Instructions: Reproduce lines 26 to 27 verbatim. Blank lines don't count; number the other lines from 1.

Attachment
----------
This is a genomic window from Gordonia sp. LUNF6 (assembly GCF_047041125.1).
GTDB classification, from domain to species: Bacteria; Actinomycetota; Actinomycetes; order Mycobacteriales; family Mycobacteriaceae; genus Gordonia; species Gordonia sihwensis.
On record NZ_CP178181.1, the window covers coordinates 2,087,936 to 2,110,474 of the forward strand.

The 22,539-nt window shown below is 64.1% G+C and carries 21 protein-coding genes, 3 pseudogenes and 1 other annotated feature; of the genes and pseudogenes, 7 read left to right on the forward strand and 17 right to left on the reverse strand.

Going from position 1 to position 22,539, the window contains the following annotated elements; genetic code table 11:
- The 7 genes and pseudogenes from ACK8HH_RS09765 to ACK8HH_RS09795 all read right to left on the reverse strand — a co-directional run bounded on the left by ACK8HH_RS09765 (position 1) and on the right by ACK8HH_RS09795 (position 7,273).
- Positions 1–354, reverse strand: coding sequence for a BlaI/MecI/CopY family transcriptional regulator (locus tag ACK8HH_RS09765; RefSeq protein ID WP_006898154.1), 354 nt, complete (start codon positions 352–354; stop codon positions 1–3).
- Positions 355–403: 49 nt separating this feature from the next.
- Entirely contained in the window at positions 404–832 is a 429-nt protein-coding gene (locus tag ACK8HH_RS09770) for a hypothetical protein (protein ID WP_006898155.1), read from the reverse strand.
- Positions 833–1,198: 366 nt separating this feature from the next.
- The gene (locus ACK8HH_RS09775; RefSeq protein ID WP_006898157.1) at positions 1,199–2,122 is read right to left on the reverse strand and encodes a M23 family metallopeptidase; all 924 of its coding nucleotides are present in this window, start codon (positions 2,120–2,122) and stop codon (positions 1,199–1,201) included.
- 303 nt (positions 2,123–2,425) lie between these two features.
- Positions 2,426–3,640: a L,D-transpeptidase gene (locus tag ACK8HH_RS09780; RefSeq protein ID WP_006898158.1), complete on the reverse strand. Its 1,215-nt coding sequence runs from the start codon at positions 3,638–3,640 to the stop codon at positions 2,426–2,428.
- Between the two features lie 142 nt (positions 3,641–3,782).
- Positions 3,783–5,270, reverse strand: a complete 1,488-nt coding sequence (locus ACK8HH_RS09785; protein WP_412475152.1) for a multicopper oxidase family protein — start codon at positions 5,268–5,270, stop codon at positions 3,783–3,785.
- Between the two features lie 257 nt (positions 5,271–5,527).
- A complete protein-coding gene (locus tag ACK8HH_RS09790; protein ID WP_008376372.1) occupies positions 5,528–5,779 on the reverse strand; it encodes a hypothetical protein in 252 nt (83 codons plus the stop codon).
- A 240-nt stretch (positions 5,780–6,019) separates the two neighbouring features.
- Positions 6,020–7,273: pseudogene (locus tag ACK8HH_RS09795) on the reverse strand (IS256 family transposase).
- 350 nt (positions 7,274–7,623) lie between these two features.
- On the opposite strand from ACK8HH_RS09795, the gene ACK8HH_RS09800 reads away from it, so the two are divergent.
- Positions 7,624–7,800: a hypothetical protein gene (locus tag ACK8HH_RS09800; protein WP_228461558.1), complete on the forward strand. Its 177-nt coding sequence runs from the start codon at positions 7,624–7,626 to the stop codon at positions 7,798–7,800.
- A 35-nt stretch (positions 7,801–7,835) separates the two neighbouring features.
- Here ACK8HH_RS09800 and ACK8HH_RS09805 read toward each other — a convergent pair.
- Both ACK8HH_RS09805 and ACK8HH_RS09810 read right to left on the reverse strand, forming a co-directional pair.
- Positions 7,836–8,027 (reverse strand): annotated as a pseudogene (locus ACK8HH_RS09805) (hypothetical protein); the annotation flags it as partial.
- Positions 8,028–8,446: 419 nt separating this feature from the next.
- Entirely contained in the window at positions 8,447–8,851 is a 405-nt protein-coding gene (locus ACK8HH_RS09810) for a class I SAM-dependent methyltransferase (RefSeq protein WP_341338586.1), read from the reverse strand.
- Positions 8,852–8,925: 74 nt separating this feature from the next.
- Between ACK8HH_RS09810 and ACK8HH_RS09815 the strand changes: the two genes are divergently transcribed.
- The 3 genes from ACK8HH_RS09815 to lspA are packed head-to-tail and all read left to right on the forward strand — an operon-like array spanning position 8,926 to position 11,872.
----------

- Positions 7,836–8,027 (reverse strand): annotated as a pseudogene (locus ACK8HH_RS09805) (hypothetical protein); the annotation flags it as partial.
- Positions 8,028–8,446: 419 nt separating this feature from the next.